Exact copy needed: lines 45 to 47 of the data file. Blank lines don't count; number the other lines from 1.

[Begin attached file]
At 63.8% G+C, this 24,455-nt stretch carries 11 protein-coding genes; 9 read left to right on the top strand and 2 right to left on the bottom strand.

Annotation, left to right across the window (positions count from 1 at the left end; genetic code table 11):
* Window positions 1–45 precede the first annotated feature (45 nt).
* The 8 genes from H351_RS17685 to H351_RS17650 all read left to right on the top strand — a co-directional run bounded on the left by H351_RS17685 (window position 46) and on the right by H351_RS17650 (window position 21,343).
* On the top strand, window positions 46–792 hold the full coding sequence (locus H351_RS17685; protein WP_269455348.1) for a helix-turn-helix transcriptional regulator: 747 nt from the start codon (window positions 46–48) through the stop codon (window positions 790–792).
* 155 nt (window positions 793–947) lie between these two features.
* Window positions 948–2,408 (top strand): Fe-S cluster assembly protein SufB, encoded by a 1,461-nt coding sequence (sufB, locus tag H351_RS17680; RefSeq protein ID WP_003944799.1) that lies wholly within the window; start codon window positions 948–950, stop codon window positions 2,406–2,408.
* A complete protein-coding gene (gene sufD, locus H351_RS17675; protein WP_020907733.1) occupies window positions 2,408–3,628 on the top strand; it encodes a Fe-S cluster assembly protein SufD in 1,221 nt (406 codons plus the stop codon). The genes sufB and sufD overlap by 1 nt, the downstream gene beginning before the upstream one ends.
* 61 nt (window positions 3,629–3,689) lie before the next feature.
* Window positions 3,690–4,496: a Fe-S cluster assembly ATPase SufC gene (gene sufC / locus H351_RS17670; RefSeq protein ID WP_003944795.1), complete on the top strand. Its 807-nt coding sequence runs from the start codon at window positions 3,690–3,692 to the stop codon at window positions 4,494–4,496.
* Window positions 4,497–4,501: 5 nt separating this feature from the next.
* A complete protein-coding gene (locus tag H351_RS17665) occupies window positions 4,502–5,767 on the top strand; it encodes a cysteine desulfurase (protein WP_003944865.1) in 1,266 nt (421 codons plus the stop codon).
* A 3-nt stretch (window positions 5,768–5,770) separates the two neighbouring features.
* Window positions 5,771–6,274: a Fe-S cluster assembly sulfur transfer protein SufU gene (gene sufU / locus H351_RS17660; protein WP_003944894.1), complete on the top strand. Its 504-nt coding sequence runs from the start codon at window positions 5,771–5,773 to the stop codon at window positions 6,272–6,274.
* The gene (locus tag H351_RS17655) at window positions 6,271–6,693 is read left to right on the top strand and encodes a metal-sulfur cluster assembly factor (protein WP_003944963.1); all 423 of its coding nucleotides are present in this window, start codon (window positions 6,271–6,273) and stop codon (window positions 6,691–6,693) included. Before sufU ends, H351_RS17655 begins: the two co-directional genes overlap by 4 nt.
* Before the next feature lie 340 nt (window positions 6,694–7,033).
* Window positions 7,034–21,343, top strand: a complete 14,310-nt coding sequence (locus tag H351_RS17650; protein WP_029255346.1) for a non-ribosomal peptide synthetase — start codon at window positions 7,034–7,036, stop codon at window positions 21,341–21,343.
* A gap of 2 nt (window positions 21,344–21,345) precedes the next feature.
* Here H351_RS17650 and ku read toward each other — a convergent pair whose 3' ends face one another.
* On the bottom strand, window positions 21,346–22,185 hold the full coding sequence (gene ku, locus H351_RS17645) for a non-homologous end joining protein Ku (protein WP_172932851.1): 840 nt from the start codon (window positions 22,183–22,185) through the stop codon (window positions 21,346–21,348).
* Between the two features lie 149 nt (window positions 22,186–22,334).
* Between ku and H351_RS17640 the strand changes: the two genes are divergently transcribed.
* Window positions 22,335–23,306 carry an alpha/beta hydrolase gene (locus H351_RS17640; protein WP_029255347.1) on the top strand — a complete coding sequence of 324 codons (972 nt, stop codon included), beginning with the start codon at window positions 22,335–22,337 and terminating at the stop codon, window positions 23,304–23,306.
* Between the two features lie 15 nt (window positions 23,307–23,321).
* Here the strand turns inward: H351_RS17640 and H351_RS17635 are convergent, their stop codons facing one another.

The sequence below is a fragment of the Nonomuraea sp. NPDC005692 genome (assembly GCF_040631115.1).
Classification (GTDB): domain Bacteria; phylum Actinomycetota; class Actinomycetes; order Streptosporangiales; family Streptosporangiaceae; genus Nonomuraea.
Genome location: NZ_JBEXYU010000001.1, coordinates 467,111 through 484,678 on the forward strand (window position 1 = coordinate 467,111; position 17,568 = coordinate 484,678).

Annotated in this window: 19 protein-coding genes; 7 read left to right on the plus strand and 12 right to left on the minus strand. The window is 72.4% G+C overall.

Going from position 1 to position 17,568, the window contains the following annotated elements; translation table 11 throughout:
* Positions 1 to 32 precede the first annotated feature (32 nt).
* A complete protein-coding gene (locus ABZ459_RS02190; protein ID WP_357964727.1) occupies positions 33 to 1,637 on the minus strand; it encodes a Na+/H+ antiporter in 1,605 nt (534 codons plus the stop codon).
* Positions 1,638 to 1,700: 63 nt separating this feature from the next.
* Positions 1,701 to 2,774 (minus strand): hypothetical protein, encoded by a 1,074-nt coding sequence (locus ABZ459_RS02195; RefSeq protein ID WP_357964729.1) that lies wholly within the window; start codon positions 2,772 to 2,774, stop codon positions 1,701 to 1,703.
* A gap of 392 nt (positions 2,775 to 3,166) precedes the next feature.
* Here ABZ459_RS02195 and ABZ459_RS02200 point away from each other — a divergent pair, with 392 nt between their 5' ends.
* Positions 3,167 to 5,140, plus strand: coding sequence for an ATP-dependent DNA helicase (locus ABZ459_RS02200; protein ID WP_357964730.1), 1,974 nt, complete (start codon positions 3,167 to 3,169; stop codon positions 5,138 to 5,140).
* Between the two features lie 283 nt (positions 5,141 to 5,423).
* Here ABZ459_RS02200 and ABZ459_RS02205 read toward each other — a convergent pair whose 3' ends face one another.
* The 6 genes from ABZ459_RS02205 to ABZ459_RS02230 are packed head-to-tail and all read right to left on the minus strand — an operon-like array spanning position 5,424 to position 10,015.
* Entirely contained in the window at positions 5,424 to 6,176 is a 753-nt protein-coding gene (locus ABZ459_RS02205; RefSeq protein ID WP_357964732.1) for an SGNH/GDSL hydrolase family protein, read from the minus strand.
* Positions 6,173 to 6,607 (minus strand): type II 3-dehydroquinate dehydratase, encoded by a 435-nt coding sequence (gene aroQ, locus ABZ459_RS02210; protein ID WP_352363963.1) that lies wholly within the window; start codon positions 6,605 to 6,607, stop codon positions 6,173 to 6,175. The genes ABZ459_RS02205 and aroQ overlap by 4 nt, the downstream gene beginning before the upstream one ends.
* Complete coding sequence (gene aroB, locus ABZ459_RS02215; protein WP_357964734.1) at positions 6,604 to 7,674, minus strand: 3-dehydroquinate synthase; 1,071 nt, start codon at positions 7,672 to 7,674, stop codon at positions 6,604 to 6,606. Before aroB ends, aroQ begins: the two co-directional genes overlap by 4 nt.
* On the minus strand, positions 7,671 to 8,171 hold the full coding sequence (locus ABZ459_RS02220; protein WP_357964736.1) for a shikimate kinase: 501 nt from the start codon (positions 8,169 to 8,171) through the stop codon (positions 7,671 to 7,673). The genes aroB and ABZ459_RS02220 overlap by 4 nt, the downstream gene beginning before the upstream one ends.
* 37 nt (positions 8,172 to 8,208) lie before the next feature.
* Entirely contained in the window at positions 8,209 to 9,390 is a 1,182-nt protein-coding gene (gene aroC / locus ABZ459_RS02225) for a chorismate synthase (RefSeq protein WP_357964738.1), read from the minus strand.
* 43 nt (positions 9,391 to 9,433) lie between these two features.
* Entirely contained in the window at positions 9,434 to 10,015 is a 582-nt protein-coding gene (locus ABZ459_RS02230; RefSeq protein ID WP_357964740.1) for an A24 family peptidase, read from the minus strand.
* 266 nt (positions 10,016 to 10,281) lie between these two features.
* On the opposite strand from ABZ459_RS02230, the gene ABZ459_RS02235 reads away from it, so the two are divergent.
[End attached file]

* 37 nt (positions 8,172 to 8,208) lie before the next feature.
* Entirely contained in the window at positions 8,209 to 9,390 is a 1,182-nt protein-coding gene (gene aroC / locus ABZ459_RS02225) for a chorismate synthase (RefSeq protein WP_357964738.1), read from the minus strand.
* 43 nt (positions 9,391 to 9,433) lie between these two features.